Inflation and supply chain issues are also having an impact on the claims settlement process across Canada, as increased rebuild costs and delays in receiving materials have led to rising claims costs and settlement delays. In cases where there are multiple claims at one time, such as after a catastrophic weather event, these factors are further constrained, worsening the stress already faced by commercial claimants.

Constrains in one industry are often felt in others, as is the case for Canada’s construction industry which has been plagued by significant scheduling delays. In addition to challenges obtaining insurance coverage, the construction industry continues to face shortages in materials, equipment, and skilled labour. As a result, businesses waiting to have critical assets rebuilt may require policy extensions beyond their scheduled expiration.

The need to be proactive and prevent loss before it happens is more important than ever. Brokers must keep loss prevention top of mind and work with customers to craft a loss prevention plan that considers potential rebuild delays.

Flooded residential bathroom

Water damage

From a loss control perspective, water damage has been a significant driver of rising commercial property claims costs for some time – more than doubling since 2015. Water can be a major contributor to property loss, including damage to equipment, furniture, finishes, and food products. In multi-storey buildings, leaks can affect multiple floors and cause significant damage.

Loss prevention practices include (but are not limited to):

  • Plumbing systems that may be subject to cold temperatures should be well-insulated to prevent freezing and subsequent pipe bursts.
  • Pipes and other water connections around hot water tank heaters, rooftop drain piping, domestic and commercial water supplies, and sprinkler systems should be checked monthly for leaks.
  • Consideration should be made to the installation of water leak detection systems, particularly in multi-storey facilities.

As commercial businesses adjust and adapt post-pandemic, it’s important not to lose focus on the importance of having a comprehensive risk management program that includes proactive measures to protect against water damage. Performing regular inspections not only helps to prevent breakdowns and property damage but also plays an important role in providing a safe environment for occupants.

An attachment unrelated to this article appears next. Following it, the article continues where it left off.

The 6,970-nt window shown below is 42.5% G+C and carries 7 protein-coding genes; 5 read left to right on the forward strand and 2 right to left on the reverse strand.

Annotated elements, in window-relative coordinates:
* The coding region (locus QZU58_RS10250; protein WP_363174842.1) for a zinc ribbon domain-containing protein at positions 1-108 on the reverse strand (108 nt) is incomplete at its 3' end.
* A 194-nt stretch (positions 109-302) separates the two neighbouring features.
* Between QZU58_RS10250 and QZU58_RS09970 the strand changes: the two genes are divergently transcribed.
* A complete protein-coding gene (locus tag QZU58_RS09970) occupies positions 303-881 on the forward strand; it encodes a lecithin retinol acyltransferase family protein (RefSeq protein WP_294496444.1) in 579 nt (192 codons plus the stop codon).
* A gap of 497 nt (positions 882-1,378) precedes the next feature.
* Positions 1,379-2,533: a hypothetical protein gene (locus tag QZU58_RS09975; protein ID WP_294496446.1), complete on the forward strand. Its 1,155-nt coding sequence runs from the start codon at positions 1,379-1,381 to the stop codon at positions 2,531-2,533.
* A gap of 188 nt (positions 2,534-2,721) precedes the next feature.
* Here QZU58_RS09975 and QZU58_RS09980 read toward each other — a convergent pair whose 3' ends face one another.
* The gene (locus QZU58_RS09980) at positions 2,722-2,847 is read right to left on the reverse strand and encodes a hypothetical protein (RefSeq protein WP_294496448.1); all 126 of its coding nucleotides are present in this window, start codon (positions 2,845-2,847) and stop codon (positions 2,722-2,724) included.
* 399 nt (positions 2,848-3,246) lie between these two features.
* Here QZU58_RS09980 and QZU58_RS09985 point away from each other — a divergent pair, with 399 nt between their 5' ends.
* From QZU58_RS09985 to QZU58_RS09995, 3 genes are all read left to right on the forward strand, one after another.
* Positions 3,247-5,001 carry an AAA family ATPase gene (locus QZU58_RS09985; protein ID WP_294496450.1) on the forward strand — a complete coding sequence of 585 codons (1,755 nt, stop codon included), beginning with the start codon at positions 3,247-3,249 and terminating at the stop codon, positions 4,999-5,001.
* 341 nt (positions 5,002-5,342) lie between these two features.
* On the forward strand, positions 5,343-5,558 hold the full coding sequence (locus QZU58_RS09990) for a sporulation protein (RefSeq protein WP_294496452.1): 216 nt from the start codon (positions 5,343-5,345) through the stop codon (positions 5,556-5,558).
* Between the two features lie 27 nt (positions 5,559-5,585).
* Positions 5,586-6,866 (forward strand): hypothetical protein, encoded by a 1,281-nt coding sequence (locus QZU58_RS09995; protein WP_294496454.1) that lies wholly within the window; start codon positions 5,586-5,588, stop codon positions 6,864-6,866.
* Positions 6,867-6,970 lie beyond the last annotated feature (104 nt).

Close up of smiling person shaking hands across table

Broker acquisitions and mergers

As insurers continue to grow and diversify, the pace of mergers and acquisitions within the insurance industry shows no sign of slowing. In fact, 5% of brokerages employ 55% of all Brokers in Ontario, according to Insurance Brokers of Ontario (IBAO) figures.

Consolidation presents both a challenge and an opportunity for Brokers. Though consolidation helps to strengthen the Broker distribution arm, this practice can lead to less choice for consumers. Some customers may also have concerns over weakened customer service levels, feeling as though they will lose the relationship they’ve built with their local Broker. Maintaining service standards is a key consideration for Property and Casualty (P&C) Brokers, as recent market research from Advanced Symbolics Inc. (ASI) found that Ontario consumers value personalized service most.

It’s imperative that Brokers keep the consumer in mind amidst consolidation, focusing on how they can bring the best value and personalized service to their commercial clients.

From fresh start-ups to well-established operations, commercial businesses require protection from a range of evolving market and climate factors year-round. Using risk-minded insights provided by insurers, Brokers can help their commercial clients mitigate their unique risks and return their focus to running their business.